I talked to Donna Rausch our site director and she let me know that the bricks were made in the backyard of the Felix Valle house. She told me that she was part of a project that was able to do an archaeological dig and found the evidence that supported the information.
I now ponder as to who made the indentations. Was it Felix Valle, his wife Odile Pratte Valle. The carpenter who built the wash house or one of many African Americans from the community.
History needs to be preserved for future generations. Good or bad, it’s part of who we are as mankind.
Missouri’s Little Dixie Heritage Foundation received a warm welcome in historic Ste. Genevieve, Missouri, during our co-sponsored program with the Felix Valle House State Historic Site, which brought “The Slave Dwelling Project” and its founder Joseph McGill to the Colonial French community. The day’s events began with a lunch at the Jean Baptiste Valle House, also known as The Commandant’s House, which was built in c. 1794 and owned by The National Society of the Colonial Dames of America. The attendees also visited the Colonial Dames’ 1792 Bolduc House Museum, where they were guided by museum director Lesley Barker on a personal tour of this important site and its exhibit detailing the Colonial African American experience in Ste. Genevieve. Joseph McGill and MLDHF board members Gary Fuenfhausen and David Lerch also toured the once African American owned 1792 Bauvais-Amoureux House and the 1808 Bequette-Ribault House, which is one of five remaining structures in the United States built with a Creole “poteaux-en-terre” construction, or “posts-in-the-earth,” a reference to its vertical logs built directly into the ground. Mr. McGill, Fuenfhausen, and Lerch also met the Bequette Ribault House’s owner, Hank Johnson, who has spent much of his time overseeing and participating in the research and restoration of the house. The Johnson family uses the site in conjunction with their Chaumette Vineyards & Winery, which is an exclusive vacation villa and spa retreat, featuring a winery and wedding and meeting venue accommodations. The day ended with a reception held at the Felix Valle State Historic Site’s 1819 Dr. Benjamin Shaw House and slave quarter and a presentation by Joseph McGill about The Slave Dwelling Project. After a day of learning about Ste. Genevieve’s African American history and the importance of saving Missouri’s extant slave housing, Mr. McGill spent the night in the 1840s slave cabin, which is associated with the Felix Valle House built in 1818. In total, 23 guests attended the event.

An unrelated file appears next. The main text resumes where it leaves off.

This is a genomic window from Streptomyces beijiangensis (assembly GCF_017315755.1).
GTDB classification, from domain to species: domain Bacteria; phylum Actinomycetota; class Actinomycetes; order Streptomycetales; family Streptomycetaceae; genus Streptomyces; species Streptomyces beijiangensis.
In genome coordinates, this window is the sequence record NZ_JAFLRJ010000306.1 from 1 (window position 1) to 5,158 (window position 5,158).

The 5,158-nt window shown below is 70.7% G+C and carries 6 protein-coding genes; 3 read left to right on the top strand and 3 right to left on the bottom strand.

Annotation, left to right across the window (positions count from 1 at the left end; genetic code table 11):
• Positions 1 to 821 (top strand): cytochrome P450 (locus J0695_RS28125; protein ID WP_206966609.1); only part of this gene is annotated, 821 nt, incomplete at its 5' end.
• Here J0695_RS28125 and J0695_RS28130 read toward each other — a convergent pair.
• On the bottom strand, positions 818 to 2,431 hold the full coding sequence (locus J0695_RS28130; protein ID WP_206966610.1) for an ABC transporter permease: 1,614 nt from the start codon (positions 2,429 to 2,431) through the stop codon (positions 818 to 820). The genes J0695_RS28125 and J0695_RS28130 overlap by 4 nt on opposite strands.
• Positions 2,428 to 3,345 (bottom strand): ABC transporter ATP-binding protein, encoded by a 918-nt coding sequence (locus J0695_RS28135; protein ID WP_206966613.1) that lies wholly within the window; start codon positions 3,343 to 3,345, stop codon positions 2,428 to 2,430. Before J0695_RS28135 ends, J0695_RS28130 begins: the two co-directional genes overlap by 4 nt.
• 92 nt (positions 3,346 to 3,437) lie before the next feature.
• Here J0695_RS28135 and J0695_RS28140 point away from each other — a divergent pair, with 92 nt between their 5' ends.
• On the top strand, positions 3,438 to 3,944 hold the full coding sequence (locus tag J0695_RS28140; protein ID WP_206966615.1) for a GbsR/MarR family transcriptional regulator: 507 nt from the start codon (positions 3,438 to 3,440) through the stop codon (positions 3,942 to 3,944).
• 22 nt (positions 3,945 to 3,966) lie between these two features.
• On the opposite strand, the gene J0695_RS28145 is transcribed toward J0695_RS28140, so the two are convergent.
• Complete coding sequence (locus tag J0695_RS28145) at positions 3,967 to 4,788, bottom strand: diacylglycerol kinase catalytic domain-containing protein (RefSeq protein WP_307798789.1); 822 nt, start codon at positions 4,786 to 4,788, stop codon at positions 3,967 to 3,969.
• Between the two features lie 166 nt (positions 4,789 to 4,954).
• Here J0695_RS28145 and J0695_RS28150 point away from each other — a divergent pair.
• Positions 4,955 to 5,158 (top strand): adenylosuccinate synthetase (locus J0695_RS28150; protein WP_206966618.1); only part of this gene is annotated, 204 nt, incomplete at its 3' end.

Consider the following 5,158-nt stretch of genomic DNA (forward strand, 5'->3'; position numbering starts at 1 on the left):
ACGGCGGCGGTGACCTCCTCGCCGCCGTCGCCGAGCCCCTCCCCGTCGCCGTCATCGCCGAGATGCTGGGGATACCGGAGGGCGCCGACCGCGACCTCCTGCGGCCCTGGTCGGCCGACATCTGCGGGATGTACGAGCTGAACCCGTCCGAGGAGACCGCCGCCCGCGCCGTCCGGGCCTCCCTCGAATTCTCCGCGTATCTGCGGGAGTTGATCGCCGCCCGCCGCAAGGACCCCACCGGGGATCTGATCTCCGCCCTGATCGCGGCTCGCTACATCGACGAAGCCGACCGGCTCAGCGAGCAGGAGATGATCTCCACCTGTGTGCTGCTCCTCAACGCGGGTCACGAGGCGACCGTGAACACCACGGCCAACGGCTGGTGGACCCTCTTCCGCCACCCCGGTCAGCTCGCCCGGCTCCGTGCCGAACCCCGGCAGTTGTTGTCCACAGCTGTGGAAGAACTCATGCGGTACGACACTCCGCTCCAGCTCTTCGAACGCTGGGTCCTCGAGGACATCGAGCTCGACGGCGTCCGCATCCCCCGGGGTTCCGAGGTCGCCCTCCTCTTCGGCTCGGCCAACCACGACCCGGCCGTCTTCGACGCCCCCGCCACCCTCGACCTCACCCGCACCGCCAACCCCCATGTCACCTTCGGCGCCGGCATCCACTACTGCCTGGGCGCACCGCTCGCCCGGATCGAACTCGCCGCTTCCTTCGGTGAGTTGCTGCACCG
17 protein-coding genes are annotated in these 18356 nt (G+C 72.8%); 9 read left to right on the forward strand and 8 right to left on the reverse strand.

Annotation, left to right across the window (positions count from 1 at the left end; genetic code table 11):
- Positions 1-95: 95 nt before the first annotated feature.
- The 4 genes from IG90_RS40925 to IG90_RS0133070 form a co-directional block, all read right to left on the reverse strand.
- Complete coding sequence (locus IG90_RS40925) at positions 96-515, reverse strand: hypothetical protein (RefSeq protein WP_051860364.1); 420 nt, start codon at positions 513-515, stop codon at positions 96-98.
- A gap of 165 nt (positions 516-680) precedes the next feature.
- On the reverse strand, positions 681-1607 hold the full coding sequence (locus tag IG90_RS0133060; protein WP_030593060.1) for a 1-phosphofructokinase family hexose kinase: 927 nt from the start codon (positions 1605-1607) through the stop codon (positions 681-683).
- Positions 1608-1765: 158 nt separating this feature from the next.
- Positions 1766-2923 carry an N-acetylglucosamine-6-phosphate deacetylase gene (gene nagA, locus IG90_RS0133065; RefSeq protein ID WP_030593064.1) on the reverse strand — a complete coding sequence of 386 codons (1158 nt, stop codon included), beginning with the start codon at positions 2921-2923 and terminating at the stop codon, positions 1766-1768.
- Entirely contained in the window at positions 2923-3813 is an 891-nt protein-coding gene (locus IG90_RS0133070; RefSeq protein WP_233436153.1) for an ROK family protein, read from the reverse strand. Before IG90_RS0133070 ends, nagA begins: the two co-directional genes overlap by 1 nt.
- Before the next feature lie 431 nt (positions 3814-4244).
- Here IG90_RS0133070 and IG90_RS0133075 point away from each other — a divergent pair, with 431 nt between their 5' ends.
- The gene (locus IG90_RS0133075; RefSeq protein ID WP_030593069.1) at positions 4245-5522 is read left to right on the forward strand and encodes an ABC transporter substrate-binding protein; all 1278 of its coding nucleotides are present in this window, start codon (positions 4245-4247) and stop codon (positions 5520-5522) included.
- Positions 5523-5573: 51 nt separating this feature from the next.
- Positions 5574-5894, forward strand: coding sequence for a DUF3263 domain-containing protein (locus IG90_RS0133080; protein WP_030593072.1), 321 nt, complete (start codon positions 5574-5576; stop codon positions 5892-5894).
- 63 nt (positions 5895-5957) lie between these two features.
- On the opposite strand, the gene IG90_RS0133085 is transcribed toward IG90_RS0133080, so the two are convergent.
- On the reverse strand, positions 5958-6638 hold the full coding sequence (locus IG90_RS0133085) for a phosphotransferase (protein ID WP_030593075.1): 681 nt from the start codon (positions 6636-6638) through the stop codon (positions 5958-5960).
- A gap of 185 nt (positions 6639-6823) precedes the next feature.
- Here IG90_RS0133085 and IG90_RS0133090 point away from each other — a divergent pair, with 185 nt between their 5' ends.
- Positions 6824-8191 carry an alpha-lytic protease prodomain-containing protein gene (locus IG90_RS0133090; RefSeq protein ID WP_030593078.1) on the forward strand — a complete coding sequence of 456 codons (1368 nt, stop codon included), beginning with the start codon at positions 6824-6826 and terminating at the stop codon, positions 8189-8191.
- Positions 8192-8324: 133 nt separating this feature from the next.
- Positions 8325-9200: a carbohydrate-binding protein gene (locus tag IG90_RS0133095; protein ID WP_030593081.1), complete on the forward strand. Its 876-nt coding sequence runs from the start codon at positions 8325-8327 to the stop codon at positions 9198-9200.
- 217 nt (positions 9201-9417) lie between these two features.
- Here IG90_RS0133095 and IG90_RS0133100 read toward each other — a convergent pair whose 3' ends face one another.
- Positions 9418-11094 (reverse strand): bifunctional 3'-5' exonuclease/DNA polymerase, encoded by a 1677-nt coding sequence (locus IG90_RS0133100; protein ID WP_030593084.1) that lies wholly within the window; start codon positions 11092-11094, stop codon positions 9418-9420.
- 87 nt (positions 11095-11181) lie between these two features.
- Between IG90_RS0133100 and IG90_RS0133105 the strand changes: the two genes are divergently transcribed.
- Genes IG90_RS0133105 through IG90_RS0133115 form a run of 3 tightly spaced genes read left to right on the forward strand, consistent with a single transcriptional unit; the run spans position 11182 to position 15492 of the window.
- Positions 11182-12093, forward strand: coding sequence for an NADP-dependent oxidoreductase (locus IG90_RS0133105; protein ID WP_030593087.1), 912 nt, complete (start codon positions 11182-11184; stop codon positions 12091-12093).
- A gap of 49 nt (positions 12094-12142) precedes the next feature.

Newport, Rhode Island
From Missouri it was off to Newport, Rhode Island to participate in the Cultural & Historic Preservation Conference hosted by Salve Regina University and the Newport Restoration Foundation. With invitations to participate in more and more conferences, I do not pass up any opportunity to spend the night in an extant slave dwelling if the opportunity presents itself. Rhode Island with a history so steeped in the institution of slavery, it should not have been a challenge to find slave dwellings of which to spend the night. Until Dr. Jon Marcoux, Assistant Professor of Cultural and Historic Preservation of Salve Regina University, stepped in, finding that place was somewhat of a challenge.
Arriving on Thursday and being the last speaker to present on Saturday, the last day of the conference, I got the opportunity to take in all of the prior sessions in a relaxed mode. The conference was titled: The Remembered and the Forgotten: Preserving and Interpreting the Americas to 1820. The conference was much like a Charleston, South Carolina reunion for there were many presenters from that city speaking on matters pertaining to African American history and Charleston. Representatives from Monticello were there and presented, this interested me because this was a site of which I had spent a night in a dwelling. Also interesting to me was the session titled: The Tradesmen Who Built the Town: Rediscovering Contractors and their Slaves in Colonial Era Charleston. This presentation was eloquently given by Christina Butler of the College of Charleston and increased my general knowledge of the roles of the enslaved who were instrumental in building Charleston. Finding Gasden Wharf: Archival and Archaeological Investigations was given by Eric Poplin of Brockington and Associates, Inc. Gadsen Wharf is the site of where most of the 40% of Africans who would be enslaved in this nation, would be brought into Charleston and held captive in warehouses waiting to be sold. This is the site of the proposed International African American Museum.
Friday included tours of three sites in Newport. Our first stop was the Redwood Library, America’s oldest lending library. Our tour guide was excellent because she started the interpretation by stating the founder was a philanthropist who owned a sugar plantation.
Our second stop was the Touro Synagogue. I found the interpretation lacking because I could not get the interpreter to engage with me on how one of the founders who was one of the richest men in America obtained his wealth. The fact that he was a merchant who owned a ship was a clue, but I did not want to assume that he was a slave trader. I was also disappointed that she could not divulge details on the physical laborers that built the synagogue.
Our third stop was the Whitehorne House Museum. Their primary mission is to interpret furniture. Nice, but when I came across information on the tour that the builder of the house was in the shipping business and lost two ships at sea, I was interested to know what was the cargo, of course, that question went unanswered.
Finding extant slave dwellings in northern states can be somewhat challenging. First one must grasp the concept that slavery did exist in these states. Then one must find out the date that slavery ended in that particular state and work backwards from there. There is a great chance that slavery factored into all of the extant buildings that were built before that date the slaves were freed in that state. Although some plantations existed in northern states, one must not assume that all slavery existed on plantations, there were a lot of slave owning households in northern states, therefore there are a lot of extant buildings in northern states where slavery was applied. Well luckily, Jon Marcoux of Salve Regina University was aware of this concept and he got me hooked up with Smith’s Castle.